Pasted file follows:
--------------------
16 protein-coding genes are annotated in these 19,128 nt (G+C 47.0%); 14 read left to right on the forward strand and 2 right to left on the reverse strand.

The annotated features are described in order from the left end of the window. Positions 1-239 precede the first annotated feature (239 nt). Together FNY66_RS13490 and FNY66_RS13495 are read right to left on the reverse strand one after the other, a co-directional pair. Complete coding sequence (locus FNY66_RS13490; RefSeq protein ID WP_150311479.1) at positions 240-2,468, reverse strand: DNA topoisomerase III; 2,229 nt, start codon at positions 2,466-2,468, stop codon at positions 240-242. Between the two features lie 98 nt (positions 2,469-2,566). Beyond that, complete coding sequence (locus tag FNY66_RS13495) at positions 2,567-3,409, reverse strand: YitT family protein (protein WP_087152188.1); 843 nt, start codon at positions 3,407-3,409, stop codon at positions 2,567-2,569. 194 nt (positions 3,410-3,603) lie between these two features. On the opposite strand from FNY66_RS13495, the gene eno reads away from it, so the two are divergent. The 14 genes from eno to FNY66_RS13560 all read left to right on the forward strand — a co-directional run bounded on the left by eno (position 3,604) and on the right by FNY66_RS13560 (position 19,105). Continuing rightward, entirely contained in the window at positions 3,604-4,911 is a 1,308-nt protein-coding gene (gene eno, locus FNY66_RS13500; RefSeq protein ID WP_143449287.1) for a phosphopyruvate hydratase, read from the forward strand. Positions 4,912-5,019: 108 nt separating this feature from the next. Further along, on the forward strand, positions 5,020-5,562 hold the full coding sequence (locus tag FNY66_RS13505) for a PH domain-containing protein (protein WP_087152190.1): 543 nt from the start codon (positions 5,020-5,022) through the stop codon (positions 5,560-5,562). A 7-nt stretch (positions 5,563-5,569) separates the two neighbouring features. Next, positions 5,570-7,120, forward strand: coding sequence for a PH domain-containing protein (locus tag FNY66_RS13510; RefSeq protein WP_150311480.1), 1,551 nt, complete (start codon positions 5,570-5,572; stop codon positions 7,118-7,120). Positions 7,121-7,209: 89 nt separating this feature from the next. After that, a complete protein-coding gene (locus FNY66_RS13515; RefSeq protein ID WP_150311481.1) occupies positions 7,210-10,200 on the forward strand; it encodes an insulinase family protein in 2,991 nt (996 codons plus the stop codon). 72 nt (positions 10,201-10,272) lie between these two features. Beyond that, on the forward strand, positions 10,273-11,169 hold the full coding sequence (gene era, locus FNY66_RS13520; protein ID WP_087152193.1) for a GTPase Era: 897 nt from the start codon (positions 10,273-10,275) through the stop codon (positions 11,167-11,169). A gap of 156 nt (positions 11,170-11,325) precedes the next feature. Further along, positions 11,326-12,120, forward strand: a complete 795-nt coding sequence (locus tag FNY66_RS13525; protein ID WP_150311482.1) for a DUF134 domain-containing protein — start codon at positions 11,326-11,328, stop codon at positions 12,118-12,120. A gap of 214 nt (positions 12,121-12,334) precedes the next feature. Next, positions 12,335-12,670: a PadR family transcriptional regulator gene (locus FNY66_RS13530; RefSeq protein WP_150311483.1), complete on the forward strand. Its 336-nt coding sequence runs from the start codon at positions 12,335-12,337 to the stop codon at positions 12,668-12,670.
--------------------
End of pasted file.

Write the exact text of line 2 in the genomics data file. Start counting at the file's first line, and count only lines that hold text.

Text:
The annotated features are described in order from the left end of the window. Positions 1-239 precede the first annotated feature (239 nt). Together FNY66_RS13490 and FNY66_RS13495 are read right to left on the reverse strand one after the other, a co-directional pair. Complete coding sequence (locus FNY66_RS13490; RefSeq protein ID WP_150311479.1) at positions 240-2,468, reverse strand: DNA topoisomerase III; 2,229 nt, start codon at positions 2,466-2,468, stop codon at positions 240-242. Between the two features lie 98 nt (positions 2,469-2,566). Beyond that, complete coding sequence (locus tag FNY66_RS13495) at positions 2,567-3,409, reverse strand: YitT family protein (protein WP_087152188.1); 843 nt, start codon at positions 3,407-3,409, stop codon at positions 2,567-2,569. 194 nt (positions 3,410-3,603) lie between these two features. On the opposite strand from FNY66_RS13495, the gene eno reads away from it, so the two are divergent. The 14 genes from eno to FNY66_RS13560 all read left to right on the forward strand — a co-directional run bounded on the left by eno (position 3,604) and on the right by FNY66_RS13560 (position 19,105). Continuing rightward, entirely contained in the window at positions 3,604-4,911 is a 1,308-nt protein-coding gene (gene eno, locus FNY66_RS13500; RefSeq protein ID WP_143449287.1) for a phosphopyruvate hydratase, read from the forward strand. Positions 4,912-5,019: 108 nt separating this feature from the next. Further along, on the forward strand, positions 5,020-5,562 hold the full coding sequence (locus tag FNY66_RS13505) for a PH domain-containing protein (protein WP_087152190.1): 543 nt from the start codon (positions 5,020-5,022) through the stop codon (positions 5,560-5,562). A 7-nt stretch (positions 5,563-5,569) separates the two neighbouring features. Next, positions 5,570-7,120, forward strand: coding sequence for a PH domain-containing protein (locus tag FNY66_RS13510; RefSeq protein WP_150311480.1), 1,551 nt, complete (start codon positions 5,570-5,572; stop codon positions 7,118-7,120). Positions 7,121-7,209: 89 nt separating this feature from the next. After that, a complete protein-coding gene (locus FNY66_RS13515; RefSeq protein ID WP_150311481.1) occupies positions 7,210-10,200 on the forward strand; it encodes an insulinase family protein in 2,991 nt (996 codons plus the stop codon). 72 nt (positions 10,201-10,272) lie between these two features. Beyond that, on the forward strand, positions 10,273-11,169 hold the full coding sequence (gene era, locus FNY66_RS13520; protein ID WP_087152193.1) for a GTPase Era: 897 nt from the start codon (positions 10,273-10,275) through the stop codon (positions 11,167-11,169). A gap of 156 nt (positions 11,170-11,325) precedes the next feature. Further along, positions 11,326-12,120, forward strand: a complete 795-nt coding sequence (locus tag FNY66_RS13525; protein ID WP_150311482.1) for a DUF134 domain-containing protein — start codon at positions 11,326-11,328, stop codon at positions 12,118-12,120. A gap of 214 nt (positions 12,121-12,334) precedes the next feature. Next, positions 12,335-12,670: a PadR family transcriptional regulator gene (locus FNY66_RS13530; RefSeq protein WP_150311483.1), complete on the forward strand. Its 336-nt coding sequence runs from the start codon at positions 12,335-12,337 to the stop codon at positions 12,668-12,670.